Those who were, and are against the US-led war on terror are regularly accused of spouting inanities like Bush=Hitler. These charges often miss the point. When you are not a government spokesman or a newspaper columnists the closest you can get to mass communication is a placard a demonstration*. The demands of space, and the imperative to be eye-catching, forces the hand, and voice, of the demonstrator. A placard cannot contain a reasoned exposition on the brutalising nature of war, the problems of imposing democracy by force, the demonstrated wickedness and contempt for democracy and human rights of some of the senior figures in the White House. Hell, even that single sentence would not fit onto a placard. But if Bush=Hitler, even in the context described above, is sufficient grounds for writing off the anti-war movement, then what are we to make of a recent statement made by Don Rumsfeld, a man resolutely pro-fascist throughout the 1980s, at least where the people of the developing world were concerned. Rumsfeld said that Hugo Chavez was ‘worrisome’. “You’ve got Chavez in Venezuela with a lot of oil money”; “He’s a person who was elected legally just as Adolf Hitler was elected legally”. Now, he is not a protester restricted by a lack of access to channels of mass communication. This man is one of the most powerful political figures in the world. What odds on a new round of fascist coups in Latin America to deal with the worrying left-wing democracies of Venezuela, Bolivia and others. In men like Rumsfeld, Cheney, Negroponte, Poindexter, North, well, there is plenty of expertise around Washington these days. Anti-Americanism? Must be some sort of irrational brain-fever of these latins; it cannot possibly have any basis in a bloody, brutal history of imperialistic domination, can it?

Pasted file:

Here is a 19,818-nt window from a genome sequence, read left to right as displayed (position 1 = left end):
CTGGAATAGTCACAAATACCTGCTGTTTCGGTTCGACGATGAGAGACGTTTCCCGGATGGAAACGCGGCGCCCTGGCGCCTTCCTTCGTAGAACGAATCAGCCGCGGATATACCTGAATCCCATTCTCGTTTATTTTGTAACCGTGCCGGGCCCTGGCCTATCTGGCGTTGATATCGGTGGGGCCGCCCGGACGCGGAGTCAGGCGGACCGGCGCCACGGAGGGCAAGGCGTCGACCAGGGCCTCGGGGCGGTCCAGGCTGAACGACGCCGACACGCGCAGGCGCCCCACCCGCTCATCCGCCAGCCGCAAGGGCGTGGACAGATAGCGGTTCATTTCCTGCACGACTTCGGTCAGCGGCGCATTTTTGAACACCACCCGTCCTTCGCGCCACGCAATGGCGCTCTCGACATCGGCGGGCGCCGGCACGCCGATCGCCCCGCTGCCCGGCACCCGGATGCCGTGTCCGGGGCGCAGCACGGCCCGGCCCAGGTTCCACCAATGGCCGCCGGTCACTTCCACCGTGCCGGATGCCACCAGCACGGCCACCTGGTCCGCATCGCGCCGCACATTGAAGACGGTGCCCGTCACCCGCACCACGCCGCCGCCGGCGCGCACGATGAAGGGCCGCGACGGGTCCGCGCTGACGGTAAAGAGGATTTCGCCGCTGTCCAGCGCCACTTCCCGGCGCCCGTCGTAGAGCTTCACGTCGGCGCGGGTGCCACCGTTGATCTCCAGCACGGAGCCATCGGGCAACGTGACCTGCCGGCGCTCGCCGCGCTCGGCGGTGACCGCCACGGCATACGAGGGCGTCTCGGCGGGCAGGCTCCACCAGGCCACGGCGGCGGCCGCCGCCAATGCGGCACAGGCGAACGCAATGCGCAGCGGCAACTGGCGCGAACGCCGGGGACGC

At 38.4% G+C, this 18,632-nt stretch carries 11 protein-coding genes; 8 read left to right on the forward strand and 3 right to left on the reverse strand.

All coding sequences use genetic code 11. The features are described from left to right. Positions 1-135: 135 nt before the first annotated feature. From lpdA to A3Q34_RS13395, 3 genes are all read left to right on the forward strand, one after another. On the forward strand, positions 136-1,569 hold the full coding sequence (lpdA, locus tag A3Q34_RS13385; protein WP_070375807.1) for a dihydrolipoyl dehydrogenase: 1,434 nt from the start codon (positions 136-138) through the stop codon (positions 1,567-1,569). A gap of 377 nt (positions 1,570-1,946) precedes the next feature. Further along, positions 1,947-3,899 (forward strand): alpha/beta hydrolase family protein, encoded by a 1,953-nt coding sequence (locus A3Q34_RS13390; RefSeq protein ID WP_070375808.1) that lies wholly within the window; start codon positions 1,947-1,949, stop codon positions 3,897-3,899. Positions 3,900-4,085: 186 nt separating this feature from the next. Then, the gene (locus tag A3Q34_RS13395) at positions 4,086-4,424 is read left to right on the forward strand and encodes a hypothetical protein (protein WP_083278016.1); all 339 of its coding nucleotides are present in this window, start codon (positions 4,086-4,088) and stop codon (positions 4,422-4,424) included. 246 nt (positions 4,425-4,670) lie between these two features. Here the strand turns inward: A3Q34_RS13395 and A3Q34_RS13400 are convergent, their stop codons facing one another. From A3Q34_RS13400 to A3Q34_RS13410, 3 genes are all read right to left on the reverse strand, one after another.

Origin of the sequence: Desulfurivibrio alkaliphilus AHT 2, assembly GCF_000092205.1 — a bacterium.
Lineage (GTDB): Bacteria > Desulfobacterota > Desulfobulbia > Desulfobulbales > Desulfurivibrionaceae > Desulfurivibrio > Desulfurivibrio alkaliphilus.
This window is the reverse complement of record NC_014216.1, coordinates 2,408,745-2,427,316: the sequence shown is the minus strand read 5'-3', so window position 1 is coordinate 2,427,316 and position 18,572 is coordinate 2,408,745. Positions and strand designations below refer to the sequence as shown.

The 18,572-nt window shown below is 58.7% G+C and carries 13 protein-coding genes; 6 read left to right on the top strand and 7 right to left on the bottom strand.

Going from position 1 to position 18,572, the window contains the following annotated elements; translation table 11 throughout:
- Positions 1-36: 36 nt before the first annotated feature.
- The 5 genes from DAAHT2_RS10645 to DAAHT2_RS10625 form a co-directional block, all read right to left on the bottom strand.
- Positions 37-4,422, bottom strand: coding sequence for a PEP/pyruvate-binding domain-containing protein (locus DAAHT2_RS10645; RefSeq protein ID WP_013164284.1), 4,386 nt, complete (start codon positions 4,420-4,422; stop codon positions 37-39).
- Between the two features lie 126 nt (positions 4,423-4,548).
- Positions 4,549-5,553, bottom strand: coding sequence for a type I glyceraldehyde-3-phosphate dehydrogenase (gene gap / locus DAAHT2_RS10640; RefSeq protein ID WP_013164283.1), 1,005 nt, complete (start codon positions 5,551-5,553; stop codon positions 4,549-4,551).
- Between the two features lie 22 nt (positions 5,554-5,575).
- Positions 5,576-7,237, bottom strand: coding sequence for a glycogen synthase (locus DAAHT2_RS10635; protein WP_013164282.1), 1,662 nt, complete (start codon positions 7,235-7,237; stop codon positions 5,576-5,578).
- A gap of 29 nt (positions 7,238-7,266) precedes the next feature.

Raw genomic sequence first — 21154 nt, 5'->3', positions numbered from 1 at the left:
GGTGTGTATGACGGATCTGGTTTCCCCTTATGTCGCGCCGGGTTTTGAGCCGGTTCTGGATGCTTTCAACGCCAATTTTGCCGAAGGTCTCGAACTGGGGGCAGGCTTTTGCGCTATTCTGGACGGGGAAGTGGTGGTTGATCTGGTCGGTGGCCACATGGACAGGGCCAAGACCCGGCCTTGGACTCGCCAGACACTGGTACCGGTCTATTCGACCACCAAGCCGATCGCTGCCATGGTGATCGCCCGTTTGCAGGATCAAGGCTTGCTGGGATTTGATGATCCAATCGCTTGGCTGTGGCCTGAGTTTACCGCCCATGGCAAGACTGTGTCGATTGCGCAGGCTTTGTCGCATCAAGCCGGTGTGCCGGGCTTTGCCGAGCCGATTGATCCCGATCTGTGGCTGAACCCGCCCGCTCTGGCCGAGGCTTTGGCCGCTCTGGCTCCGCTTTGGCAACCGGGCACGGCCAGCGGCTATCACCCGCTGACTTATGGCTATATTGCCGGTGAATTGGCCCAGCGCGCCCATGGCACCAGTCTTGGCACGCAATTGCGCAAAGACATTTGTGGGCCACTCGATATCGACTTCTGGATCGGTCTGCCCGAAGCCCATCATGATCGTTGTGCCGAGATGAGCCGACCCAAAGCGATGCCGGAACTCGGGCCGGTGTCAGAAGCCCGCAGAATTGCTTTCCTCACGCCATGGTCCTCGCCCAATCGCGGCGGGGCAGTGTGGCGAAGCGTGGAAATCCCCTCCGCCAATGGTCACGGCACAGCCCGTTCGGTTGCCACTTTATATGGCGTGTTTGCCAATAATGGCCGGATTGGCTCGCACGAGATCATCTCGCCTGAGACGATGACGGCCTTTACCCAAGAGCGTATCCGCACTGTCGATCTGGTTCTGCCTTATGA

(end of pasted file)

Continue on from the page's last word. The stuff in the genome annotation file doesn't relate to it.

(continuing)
*This is where free-speech fundamentalists must put up or, appropriately enough, shut up. They must recognise that while we can all have the right to say anything we want to our friends and neighbours, only a tiny elite have access to audiences of any size. This political right is reserved for capital and its friends. Access to an audience is not free, it is not universal, it is not yet a human right. If free-speech fundamentalists really believe what they say, let us see them demand a reform of the capitalist system of ownership of the media, rather than making the simple, stupid demand that newspapers publish a handful of cartoons that play into the hands of political Islamists AND Islamophobes. Access to the machinery of mass communication is already restricted, but this, most egregious restriction of free-speech appears not to trouble the ‘decent’ left. Again, what we see is an attempt by the right to recruit the left to their xenophobic reactionary cause by wailing about assaults on ‘liberalism’. And again, we must resist lining up with these bigots, as theirs in no defence of liberalism, only of their own reactionary primitivism. We can defend left-wing liberalism without the help of racists. And if we really care about liberalising speech, is the most pressing demand that of a bunch of sub- Goebbels Danish ethnocentrics to paint Muslims as a danger to civilisation, or it is by breaking the grip of men like Murdoch over our ‘free’ media? I say; smash his fingers if we need to. Free speech for all!